Figure 7
figure7

Selenate rescued cardiac autophagic degradation inhibition and Akt signaling when exposed to HFD in cardiac tissue of C57BL/6J mice. (A,B) Representative Western blot analysis of autophagic markers and Akt pathway in heart tissue of per group of C57BL/6J mice. (C–G) The column figures of Beclin-1, LC3- II, and p62 normalized by GAPDH; the ratios of LC3-II/LC3-I, phospho-Akt normalized by total Akt from the Western blots. The data are presented as mean ± SD (n = 6 - 7). *P < 0.05, **P < 0.01, ***P < 0.001 vs. ND group, #p < 0.05, ##P < 0.01, ###p < 0.001 HFD+Se vs. HFD group.

It has been long been assumed that Akt and it’s cascades signaling are involved in the regulation of cell proliferation, survival, and metabolism. Akt signaling pathway mediates cardiac hypertrophy and interstitial fibrosis, as well as cardiac autophagy11,12,13,14,15,16,17. To further examine mechanisms of selenate in protecting against hyperlipidemia-induced cardiomyopathy, we performed the same experiments in C57BL/6J mice and noted a regulatory role of Akt signaling cascades by Western blots. We observed Akt activity was activated in HFD group compared to ND group, as markedly representive increased level of phospho-Akt at Ser473 by Western blots. As expected, the presence of selenate supplementation actively inhibited HFD-induced phosphorylation of Akt at Ser473 normalized with total Akt by Western blots (Fig. 7B,G). Taken together, selenate play a critical role in the process of regulation activity of Akt pathway after HFD exposure.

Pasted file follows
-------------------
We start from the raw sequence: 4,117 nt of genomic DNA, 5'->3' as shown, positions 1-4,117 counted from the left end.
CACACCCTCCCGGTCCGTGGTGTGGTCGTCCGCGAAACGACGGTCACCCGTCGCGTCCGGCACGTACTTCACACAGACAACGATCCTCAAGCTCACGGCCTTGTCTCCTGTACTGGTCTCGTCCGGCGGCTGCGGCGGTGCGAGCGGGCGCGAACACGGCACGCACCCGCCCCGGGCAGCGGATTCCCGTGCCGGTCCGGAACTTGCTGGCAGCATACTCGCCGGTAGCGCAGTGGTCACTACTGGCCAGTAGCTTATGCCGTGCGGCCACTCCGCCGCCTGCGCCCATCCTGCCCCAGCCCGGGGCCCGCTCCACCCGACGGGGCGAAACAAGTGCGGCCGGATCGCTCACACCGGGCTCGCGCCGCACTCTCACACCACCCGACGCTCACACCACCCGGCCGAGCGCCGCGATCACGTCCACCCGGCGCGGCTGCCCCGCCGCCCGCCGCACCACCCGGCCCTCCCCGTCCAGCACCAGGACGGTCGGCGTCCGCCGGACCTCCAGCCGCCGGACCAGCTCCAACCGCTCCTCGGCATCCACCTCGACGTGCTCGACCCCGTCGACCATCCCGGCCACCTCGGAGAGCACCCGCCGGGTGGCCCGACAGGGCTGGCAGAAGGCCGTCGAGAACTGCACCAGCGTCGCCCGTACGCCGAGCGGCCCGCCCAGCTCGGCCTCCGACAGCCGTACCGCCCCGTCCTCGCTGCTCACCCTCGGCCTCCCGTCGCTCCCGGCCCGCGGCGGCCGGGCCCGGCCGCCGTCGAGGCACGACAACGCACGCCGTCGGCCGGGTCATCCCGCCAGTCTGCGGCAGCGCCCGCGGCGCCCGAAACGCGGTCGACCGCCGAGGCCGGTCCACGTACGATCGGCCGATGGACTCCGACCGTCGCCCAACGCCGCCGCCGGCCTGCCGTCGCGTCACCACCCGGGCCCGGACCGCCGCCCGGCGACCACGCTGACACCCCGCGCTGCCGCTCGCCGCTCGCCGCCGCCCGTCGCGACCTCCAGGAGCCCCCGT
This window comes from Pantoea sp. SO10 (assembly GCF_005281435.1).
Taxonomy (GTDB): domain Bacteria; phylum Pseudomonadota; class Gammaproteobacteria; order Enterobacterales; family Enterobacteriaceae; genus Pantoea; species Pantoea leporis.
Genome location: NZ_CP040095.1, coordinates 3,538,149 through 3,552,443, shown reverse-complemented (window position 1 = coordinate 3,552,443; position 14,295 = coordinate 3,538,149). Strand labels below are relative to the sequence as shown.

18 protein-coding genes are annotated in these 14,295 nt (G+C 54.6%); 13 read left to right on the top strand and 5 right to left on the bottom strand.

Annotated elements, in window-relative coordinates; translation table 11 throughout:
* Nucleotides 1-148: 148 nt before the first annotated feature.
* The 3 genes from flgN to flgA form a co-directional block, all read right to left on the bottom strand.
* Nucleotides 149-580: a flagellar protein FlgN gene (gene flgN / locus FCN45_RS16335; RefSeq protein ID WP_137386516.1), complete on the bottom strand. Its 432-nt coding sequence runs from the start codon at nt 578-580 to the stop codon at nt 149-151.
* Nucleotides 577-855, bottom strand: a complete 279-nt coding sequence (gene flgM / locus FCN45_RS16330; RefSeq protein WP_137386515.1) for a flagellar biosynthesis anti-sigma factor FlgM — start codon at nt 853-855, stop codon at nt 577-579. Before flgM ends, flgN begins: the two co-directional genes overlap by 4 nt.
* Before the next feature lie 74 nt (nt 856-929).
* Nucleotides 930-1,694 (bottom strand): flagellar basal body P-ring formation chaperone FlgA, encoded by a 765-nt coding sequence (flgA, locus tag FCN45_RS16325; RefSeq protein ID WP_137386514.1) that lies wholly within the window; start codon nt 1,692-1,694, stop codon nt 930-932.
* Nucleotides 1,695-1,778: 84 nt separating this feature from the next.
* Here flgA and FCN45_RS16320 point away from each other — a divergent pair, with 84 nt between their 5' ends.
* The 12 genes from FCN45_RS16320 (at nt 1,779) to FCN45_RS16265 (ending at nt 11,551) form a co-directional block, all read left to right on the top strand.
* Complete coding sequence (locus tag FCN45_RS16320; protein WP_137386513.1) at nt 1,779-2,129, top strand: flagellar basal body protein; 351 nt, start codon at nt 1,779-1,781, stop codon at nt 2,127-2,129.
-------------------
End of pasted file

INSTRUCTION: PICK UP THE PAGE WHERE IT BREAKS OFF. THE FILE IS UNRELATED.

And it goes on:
Selenate ameliorates PA-mediated autophagy impairment and Akt activity in H9C2 cells

To determine the molecular signaling pathway that regulates autophagy in H9C2 cells, we analyzed Akt activity by Western blots, which plays an important role in autophagy. We treated the H9C2 cells with LY294002, the inhibitor of PI3K, which further decrease the phosphorylation and activity of Akt. We found a remarkable LC3-II accumulation and a decrease of p62 expression when phosphorylation levels of Akt at Ser473 was decreased measured by Western blots in the LY294002 treated H9C2 cells compared to the control treated cells (Fig. 8A–F). The data suggest that the inhibition of Akt phosphorylation after LY294002 exposure initiates autophagic degradation.